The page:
The Next Frontier of Human Health: the Metabolome
Our genes are less important than the output of genetic programming.
Posted December 30, 2019 | Reviewed by Matt Huston
Headlines for science often trumpet new findings in genetics, purporting to be the key to understanding health and disease. The newest sexy (and, to be fair, very exciting) genetic story is about CRISPR, a type of genetic manipulation that can splice and replace genes in a precise program.
But genes are only the first-order programming for human development and maintenance of tissues. Genes have to be turned on to be used, the proteins from the direction of the genetic code have to be spliced and transported to the right places at the right times. A lot can go on between the genetic code and the final product that has huge effects on health and disease.
This is where the metabolome comes in. Your cells make everything from amino acids to waste products to fatty acids and DNA. While the genetic code is the initial programming, the metabolome is the eventual output of all that programming. The metabolome tells us how the genetic code is interacting with the environment, and the more we know about the metabolome, the more we can understand how the environment makes its impact on our health.
The study of metabolomics is old (one of the earliest stories you learn in medical school is how doctors in days of yore would diagnose diabetes by tasting urine and finding it sweet). However, the systematic, full organism study of metabolomics is quite new, mostly because we never had the computing power to deal with all the data until recently. Nowadays there are large databases of metabolites that can be accessed for free, or for a price, depending on your needs.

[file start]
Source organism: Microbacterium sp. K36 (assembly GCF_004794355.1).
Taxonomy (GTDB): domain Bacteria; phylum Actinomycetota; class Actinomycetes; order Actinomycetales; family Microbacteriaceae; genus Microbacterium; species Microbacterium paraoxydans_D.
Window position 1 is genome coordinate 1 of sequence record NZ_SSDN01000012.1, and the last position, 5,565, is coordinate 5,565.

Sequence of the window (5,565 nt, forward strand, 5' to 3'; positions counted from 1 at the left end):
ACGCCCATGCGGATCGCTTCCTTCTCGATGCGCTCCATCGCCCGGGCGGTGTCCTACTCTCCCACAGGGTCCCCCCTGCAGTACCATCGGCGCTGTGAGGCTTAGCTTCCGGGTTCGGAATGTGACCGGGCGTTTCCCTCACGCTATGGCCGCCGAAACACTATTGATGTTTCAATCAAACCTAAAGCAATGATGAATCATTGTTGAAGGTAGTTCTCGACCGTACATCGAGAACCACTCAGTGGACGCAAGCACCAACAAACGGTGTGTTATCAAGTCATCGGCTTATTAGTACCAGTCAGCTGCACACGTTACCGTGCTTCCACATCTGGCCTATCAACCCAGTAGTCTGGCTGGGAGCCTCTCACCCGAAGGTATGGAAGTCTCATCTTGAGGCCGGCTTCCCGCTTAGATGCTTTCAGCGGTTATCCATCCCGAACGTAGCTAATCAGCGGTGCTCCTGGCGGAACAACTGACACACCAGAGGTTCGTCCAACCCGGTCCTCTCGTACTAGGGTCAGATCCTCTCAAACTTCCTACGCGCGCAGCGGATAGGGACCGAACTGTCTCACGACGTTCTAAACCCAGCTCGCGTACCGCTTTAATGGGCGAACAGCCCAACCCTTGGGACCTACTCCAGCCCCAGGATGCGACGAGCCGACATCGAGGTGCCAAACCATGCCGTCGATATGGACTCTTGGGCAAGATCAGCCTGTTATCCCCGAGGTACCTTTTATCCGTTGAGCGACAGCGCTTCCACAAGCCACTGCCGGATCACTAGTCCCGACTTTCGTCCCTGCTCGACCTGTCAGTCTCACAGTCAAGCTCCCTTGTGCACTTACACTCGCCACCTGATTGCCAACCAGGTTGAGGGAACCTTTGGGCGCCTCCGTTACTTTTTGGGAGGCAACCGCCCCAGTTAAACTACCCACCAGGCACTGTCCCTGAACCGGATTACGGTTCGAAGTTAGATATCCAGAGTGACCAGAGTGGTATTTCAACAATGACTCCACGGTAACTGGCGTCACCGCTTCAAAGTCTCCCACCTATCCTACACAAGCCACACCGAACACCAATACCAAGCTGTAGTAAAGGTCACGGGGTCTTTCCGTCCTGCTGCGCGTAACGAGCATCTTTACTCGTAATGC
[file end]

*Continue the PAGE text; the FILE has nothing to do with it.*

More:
What does this have to do with psychiatry? It’s early days yet but there are some exciting things going on with respect to the metabolome and mental illness. I’m not even talking about the metabolome of our microbiome, discussed here, but rather the output of our own cells. Researchers are studying human brains to try to figure out the basic pathology underlying schizophrenia. While we don’t understand everything by any means, we know that a basic step where things go wrong is in development of synapses, particularly what we call the “excitatory” synapses that are the “on” buttons of neurons.
Excitatory synapses are tightly coupled to energy flow, which makes sense. They use a lot of energy. This means the generation of energy and the proper disposal of waste products are very essential to the proper function of excitatory synapses. In studying human brains, researchers found that people with schizophrenia tended to have more acidic brains in certain areas than normal controls, which suggests there is something wrong with the metabolism in that area of the brain. You see, part of a smoothly functioning brain metabolism is shuttling an acid, lactate, around to the right places. If the lactate isn’t moving around the way it should, the pH can drop. Why would this be?
Well, researchers went further and found out that certain enzymes important to metabolism were not functioning correctly in these brain samples from patients with schizophrenia. Using this sort of data, figuring out which enzymes were faulty in this area of the brain by measuring metabolic output, pH, etc (all part of the metabolome of that area of the brain), researchers can backtrack and figure out what pharmaceuticals can ameliorate some of these deficits. Not only known pharmaceuticals that we might already use to treat mental illness, but also orphan drugs—developed for one specific purpose and then abandoned—as well as medicines that are in use for entirely different things to see if they might be useful for schizophrenia. In order to do this, researchers consult a huge database called LINCS, which has the metabolomic signatures of 1.5 million pharmaceuticals on file.
The same kind of reasoning and cellular measurements of metabolome can be used not just for pharmaceuticals (new and old), but also for other environmental treatments, such as exercise or a ketogenic diet. In the schzophrenia issue, a ketogenic (very low carbohydrate) diet could theoretically bypass some of the metabolic problems found in the brains of people with schizophrenia, thus theoretically improving symptoms (and if used early enough, it could have a role in prevention). There are case studies in the literature for this treatment, but controlled trials have only just begun.
Big data combined with microscopic-level insight and clinical wisdom could help us cure or prevent many diseases and improve worldwide health. Study of the metabolome is the biggest and possibly the most fruitful frontier of human medicine.
Copyright Emily Deans MD